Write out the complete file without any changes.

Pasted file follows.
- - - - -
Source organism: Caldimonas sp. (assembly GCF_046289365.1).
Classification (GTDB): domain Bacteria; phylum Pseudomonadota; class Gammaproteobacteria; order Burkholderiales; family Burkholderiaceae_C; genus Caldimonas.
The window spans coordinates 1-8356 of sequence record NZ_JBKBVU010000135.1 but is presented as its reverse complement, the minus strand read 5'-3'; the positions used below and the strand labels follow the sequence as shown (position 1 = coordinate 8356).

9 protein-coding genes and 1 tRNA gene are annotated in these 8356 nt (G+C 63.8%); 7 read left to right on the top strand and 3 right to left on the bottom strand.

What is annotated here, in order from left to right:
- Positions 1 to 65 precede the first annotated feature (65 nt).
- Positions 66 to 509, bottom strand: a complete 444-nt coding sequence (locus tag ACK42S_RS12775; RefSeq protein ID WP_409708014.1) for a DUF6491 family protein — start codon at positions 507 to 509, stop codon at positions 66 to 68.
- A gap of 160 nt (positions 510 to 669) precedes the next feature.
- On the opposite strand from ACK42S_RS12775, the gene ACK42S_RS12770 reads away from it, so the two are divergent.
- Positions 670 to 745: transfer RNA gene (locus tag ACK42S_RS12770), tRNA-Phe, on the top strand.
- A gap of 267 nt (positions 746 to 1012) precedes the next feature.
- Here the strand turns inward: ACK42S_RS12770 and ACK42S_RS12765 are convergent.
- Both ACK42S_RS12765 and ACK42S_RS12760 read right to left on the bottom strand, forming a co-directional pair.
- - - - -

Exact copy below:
Source organism: Caldimonas sp. (assembly GCF_046289365.1).
Classification (GTDB): domain Bacteria; phylum Pseudomonadota; class Gammaproteobacteria; order Burkholderiales; family Burkholderiaceae_C; genus Caldimonas.
The window spans coordinates 1-8356 of sequence record NZ_JBKBVU010000135.1 but is presented as its reverse complement, the minus strand read 5'-3'; the positions used below and the strand labels follow the sequence as shown (position 1 = coordinate 8356).

9 protein-coding genes and 1 tRNA gene are annotated in these 8356 nt (G+C 63.8%); 7 read left to right on the top strand and 3 right to left on the bottom strand.

What is annotated here, in order from left to right:
- Positions 1 to 65 precede the first annotated feature (65 nt).
- Positions 66 to 509, bottom strand: a complete 444-nt coding sequence (locus tag ACK42S_RS12775; RefSeq protein ID WP_409708014.1) for a DUF6491 family protein — start codon at positions 507 to 509, stop codon at positions 66 to 68.
- A gap of 160 nt (positions 510 to 669) precedes the next feature.
- On the opposite strand from ACK42S_RS12775, the gene ACK42S_RS12770 reads away from it, so the two are divergent.
- Positions 670 to 745: transfer RNA gene (locus tag ACK42S_RS12770), tRNA-Phe, on the top strand.
- A gap of 267 nt (positions 746 to 1012) precedes the next feature.
- Here the strand turns inward: ACK42S_RS12770 and ACK42S_RS12765 are convergent.
- Both ACK42S_RS12765 and ACK42S_RS12760 read right to left on the bottom strand, forming a co-directional pair.